2. Wheresoever men open the heart to God's invitation, he proves himself worthy of himself. The student may well luxuriate in the various names which the psalmist delights to apply to God as his God. Note:

(1) The terms themselves.

(a) Light (ver. 1). "There shines on him [the psalmist] a sun that sets not and knows no eclipse. This sublime, infinitely profound name for God, אורִי, is found only in this passage" (Delitzsch, in loc.).

(b) Salvation (ver. 1). Spiritually as well as temporally.

(c) The Fortress of his life (ver. 1), in which he was perpetually hidden.

(d) Guardian (ver. 10). One who would manifest a tenderer care and love than even parents feel, and who, when they are removed from us, will be our Guardian still.

(e) Helper (ver. 9). Coming with timely aid in every emergency. Note:

(2) The individualizing care of God. The word "my should be emphasized in each case: my Light;" "my Salvation," etc. The experience of those who fling themselves on God's care and love is that he manages as beautifully and precisely for them as if he had no one else for whom to care. Hence the prophet's rebuke of the unbelieving suggestion to the contrary (Isaiah 40:27). If God were less than infinite, doubts might creep in. As Faber sings -

"That greatness which is infinite has room
For all things in its lap to lie:
We should be crushed by a magnificence
Short of infinity!"

II. THE RESPONSES OF BELIEVING HEARTS TO GOD'S SELF-MANIFESTATION ARE VARIED AS THE EXPERIENCES OF LIFE. The whole psalm is one of responsive faith; though that response may be sometimes a plea, or a sigh, yea, even a groan, and at other times a shout of song as with trumpet-power. We have all these stages in this very psalm. Listen to the varied phases of the psalmist's words. Here is:

1. Faith seeking. (Ver. 8.) It is an infinite mercy to hear the sweet whisper of God to the heart, "Seek me." It is so wonderful that there should be any such sound from God to the sinful heart - any sound so tender and sweet. And what should the response be but this, "Thy face, Lord, will I seek"? We may well seek the acquaintance of God as our God, to be our Leader, Guide, and Sovereign Lord, even unto death. Note: Let the coming sinner never forget that, if he is seeking God, God has sought him first. We may never lose sight of the Divine order, "We love him, because he first loved us" (1 John 4:19).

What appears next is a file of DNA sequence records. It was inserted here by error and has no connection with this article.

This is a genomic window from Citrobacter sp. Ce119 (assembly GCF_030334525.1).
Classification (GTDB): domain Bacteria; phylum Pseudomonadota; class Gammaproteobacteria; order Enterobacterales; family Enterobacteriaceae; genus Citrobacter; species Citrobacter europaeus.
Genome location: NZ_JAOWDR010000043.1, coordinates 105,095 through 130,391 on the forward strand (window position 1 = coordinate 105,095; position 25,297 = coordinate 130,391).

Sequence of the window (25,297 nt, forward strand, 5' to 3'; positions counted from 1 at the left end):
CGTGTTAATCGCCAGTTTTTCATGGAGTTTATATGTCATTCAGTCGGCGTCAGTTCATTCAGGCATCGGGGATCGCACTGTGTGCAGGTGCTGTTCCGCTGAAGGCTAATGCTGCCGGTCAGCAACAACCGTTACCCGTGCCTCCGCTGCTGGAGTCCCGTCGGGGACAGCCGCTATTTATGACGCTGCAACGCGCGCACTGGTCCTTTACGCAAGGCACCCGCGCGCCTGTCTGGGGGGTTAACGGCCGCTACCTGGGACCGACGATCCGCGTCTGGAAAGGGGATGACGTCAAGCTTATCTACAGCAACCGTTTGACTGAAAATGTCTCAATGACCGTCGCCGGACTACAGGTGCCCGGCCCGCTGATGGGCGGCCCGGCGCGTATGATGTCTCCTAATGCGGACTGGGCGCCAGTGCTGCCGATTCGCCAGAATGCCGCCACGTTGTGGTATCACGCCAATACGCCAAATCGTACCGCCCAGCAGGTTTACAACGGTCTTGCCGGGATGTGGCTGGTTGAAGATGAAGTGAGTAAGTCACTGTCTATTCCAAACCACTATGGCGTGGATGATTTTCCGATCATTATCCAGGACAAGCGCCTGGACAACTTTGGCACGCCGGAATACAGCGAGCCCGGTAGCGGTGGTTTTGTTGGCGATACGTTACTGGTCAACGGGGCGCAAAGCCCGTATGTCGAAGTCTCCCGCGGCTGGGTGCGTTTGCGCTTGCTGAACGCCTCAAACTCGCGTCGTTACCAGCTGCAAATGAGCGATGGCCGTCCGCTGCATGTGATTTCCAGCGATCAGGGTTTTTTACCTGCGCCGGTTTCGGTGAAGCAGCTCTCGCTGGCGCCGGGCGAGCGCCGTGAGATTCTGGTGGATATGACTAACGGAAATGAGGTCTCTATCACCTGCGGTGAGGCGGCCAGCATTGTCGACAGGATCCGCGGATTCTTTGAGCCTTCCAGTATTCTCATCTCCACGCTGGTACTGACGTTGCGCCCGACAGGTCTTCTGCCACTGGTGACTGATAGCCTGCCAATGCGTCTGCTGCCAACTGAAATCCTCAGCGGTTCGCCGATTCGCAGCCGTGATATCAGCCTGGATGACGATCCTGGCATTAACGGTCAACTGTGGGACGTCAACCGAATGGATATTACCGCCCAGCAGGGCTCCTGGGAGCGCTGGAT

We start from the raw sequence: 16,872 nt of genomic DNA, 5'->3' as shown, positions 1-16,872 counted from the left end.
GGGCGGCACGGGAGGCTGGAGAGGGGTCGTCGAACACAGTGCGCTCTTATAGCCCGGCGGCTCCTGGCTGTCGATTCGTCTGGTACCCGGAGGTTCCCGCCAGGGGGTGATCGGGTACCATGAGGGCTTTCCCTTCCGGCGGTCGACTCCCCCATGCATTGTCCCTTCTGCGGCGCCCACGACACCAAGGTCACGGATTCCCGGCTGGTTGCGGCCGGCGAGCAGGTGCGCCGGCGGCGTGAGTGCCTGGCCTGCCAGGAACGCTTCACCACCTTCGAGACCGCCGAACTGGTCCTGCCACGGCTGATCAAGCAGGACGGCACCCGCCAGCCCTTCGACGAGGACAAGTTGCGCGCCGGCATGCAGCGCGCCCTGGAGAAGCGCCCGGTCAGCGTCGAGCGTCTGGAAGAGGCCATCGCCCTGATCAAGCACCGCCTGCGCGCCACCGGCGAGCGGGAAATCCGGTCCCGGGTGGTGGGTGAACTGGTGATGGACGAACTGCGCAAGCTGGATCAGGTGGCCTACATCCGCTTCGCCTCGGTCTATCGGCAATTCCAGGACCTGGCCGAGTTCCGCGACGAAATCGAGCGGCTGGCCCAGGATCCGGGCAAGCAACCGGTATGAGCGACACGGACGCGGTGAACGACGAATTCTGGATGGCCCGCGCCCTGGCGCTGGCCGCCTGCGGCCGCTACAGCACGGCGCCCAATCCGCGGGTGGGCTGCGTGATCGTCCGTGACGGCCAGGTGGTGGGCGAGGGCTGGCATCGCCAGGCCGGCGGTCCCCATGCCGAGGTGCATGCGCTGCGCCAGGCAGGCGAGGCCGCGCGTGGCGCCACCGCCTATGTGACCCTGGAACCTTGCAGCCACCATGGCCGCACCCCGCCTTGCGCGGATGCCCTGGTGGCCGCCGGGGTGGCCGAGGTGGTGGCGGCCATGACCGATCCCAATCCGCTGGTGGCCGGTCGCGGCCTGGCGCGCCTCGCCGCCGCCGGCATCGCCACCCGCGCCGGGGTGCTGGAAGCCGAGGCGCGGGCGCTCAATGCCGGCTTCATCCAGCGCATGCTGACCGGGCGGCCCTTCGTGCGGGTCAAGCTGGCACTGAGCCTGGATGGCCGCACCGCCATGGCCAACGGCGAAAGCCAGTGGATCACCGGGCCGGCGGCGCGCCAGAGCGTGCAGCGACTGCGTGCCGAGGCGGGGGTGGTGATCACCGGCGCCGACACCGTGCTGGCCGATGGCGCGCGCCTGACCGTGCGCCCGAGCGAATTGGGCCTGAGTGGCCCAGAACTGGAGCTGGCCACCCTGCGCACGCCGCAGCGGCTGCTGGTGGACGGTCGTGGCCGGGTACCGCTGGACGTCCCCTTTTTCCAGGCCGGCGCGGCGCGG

2. Faith rejoicing in Divine companionship. (Ver. 4.) In the Lord's house, his presence was specially manifested; and those who know the Lord know well that there is no home like being by their Saviour's side, in his house. There they see the "beauty" of the Lord; i.e. his grace, his love, his mercy. There their eyes see "the King in his beauty." They "inquire" in his temple for directions for daily life; or they muse on the glories of the temple as the seat of Jehovah's presence. Yea, God's love and care make them so happy that they must give vent to their joy as with trumpet-song. We often long for greater physical power to praise God in shouting; and the use of trumpet and organ gratifies this longing. We praise God, but the organ gives the voice-power (see ver. 6, Hebrew).

3. Faith watching. (Ver. 2; cf. Psalm 92:11, Authorized Version, but leave out the words in italics; Psalm 37:34-47.) It should be no joy to the righteous to see any one in trouble; yet they cannot but praise God when infamous plots are discovered, and the saints of God are delivered.

4. Faith sheltering. (Vers. 1, 5; Psalm 91.) No one - in earth or hell - can ever forge the dart or weapon that can pierce the saints' stronghold. When the Lord is the Fortress of their life, they are in a citadel that can never be invaded.

5. Faith dreading. (Ver. 9.) The thing most to be dreaded is the hiding of God's face, and being cast off by him. And can faith ever dread this? Yes, indeed; for there are moments when the sins of the past do rise up so terribly into the memory, that for a while they seem to eclipse all besides; and then faith heaves a sigh and drops a tear. There may be as clinging a faith when uttering the wail of the first verse of the twenty-second, as when singing the peaceful song of the twenty-third psalm; for even in the darkest hour, faith says, "My God!"

6. Faith hoping. (Ver. 13; literally, "Had I not believed to see the goodness of the Lord in the land of the living...") The sentence is unfinished. The translators have well supplied the blank. The thought is," What would have become of me?" The trials of life are often so repeated and so keen, that were it not for God, his love sustaining the spirit under the weight of the present, and inspiring the heart with hope for the future, reason would give way, and the man be hopelessly crushed. It is God's love which makes life worth living.